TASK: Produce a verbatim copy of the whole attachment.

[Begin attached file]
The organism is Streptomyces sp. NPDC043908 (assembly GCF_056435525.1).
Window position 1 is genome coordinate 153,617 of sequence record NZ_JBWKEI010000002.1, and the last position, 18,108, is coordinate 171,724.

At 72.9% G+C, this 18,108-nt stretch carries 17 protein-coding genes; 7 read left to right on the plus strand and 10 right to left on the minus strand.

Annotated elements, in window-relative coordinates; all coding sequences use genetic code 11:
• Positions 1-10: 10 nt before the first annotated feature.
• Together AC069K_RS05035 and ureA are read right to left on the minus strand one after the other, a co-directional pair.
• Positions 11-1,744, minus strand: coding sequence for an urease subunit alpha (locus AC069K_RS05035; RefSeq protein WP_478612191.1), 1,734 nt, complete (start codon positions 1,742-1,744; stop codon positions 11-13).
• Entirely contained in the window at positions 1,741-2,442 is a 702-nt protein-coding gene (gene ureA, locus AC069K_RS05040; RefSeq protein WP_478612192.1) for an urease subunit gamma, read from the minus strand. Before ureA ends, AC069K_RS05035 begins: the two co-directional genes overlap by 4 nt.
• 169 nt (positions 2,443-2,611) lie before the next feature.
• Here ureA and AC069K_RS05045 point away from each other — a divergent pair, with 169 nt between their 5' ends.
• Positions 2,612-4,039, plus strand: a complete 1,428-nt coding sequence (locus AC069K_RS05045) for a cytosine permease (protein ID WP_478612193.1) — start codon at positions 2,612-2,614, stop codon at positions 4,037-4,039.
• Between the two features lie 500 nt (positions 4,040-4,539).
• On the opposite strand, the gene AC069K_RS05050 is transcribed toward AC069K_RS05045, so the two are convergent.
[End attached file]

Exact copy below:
The organism is Streptomyces sp. NPDC043908 (assembly GCF_056435525.1).
Window position 1 is genome coordinate 153,617 of sequence record NZ_JBWKEI010000002.1, and the last position, 18,108, is coordinate 171,724.

At 72.9% G+C, this 18,108-nt stretch carries 17 protein-coding genes; 7 read left to right on the plus strand and 10 right to left on the minus strand.

Annotated elements, in window-relative coordinates; all coding sequences use genetic code 11:
• Positions 1-10: 10 nt before the first annotated feature.
• Together AC069K_RS05035 and ureA are read right to left on the minus strand one after the other, a co-directional pair.
• Positions 11-1,744, minus strand: coding sequence for an urease subunit alpha (locus AC069K_RS05035; RefSeq protein WP_478612191.1), 1,734 nt, complete (start codon positions 1,742-1,744; stop codon positions 11-13).
• Entirely contained in the window at positions 1,741-2,442 is a 702-nt protein-coding gene (gene ureA, locus AC069K_RS05040; RefSeq protein WP_478612192.1) for an urease subunit gamma, read from the minus strand. Before ureA ends, AC069K_RS05035 begins: the two co-directional genes overlap by 4 nt.
• 169 nt (positions 2,443-2,611) lie before the next feature.
• Here ureA and AC069K_RS05045 point away from each other — a divergent pair, with 169 nt between their 5' ends.
• Positions 2,612-4,039, plus strand: a complete 1,428-nt coding sequence (locus AC069K_RS05045) for a cytosine permease (protein ID WP_478612193.1) — start codon at positions 2,612-2,614, stop codon at positions 4,037-4,039.
• Between the two features lie 500 nt (positions 4,040-4,539).
• On the opposite strand, the gene AC069K_RS05050 is transcribed toward AC069K_RS05045, so the two are convergent.